BATH, UNITED KINGDOM — Clean Food Group, a food technology company based in the United Kingdom, plans to commercialize a yeast-based alternative to palm oil that could reduce global deforestation. Clean Food Group has acquired the intellectual property and the process developed by researchers at the University of Bath as part of a £1.8 million ($2.2 million) investment.

The high melting point and high saturation levels make palm oil a desirable ingredient in food applications as well as non-food applications like lipstick. Researchers at the University of Bath for the past three years have worked with Metschnikowia pulcherrima, a yeast used in South Africa’s wine industry, to cultivate an oily yeast that matches palm oil’s key properties almost identically, according to the university. The Metschnikowia pulcherrima strain also has been found in Vietnam, South Africa, Italy, France and on the University of Bath’s campus.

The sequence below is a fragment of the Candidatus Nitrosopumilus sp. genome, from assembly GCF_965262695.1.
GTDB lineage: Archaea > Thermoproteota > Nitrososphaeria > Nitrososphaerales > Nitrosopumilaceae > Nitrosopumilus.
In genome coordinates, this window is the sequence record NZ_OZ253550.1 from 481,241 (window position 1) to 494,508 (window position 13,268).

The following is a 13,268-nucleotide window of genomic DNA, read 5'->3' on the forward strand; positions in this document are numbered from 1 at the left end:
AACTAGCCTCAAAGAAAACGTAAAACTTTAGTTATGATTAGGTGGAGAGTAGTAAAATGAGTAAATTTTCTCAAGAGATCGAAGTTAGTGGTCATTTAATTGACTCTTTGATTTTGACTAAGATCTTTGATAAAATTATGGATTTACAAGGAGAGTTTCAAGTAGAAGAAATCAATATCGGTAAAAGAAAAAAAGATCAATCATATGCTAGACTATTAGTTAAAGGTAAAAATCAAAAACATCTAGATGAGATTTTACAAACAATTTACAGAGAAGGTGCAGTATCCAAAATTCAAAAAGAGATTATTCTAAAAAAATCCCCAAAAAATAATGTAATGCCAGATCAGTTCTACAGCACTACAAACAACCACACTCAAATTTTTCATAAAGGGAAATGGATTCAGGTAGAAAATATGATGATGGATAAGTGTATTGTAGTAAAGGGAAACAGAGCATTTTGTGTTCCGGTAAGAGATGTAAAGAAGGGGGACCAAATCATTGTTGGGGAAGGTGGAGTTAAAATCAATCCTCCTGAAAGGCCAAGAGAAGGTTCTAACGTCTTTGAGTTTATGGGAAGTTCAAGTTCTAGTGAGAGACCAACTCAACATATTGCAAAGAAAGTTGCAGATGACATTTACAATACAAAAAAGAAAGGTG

Clean Food Group will develop a pilot plant and seek regulatory approval for new products. Christopher Chuck, PhD, a professor of bioprocess engineering in the University of Bath’s Department of Chemical Engineering, leads the university’s research team. Clean Food Group will set up a laboratory in the department as part of the investment. Dr. Chuck will be a technical adviser for Clean Food Group.

“Our dependence on palm oil comes at a great environmental cost,” Dr. Chuck said. “We’ve worked over many years to create robust palm oil alternatives that give us a real chance to cut the impact of a range of products that until now have only been possible to produce with palm oil and the deforestation, pollution and emissions that come with it.”

While oil palm plantations in Malaysia and Indonesia have been linked to deforestation, the non-profit Roundtable on Sustainable Palm Oil develops and implements global standards for sustainable palm oil.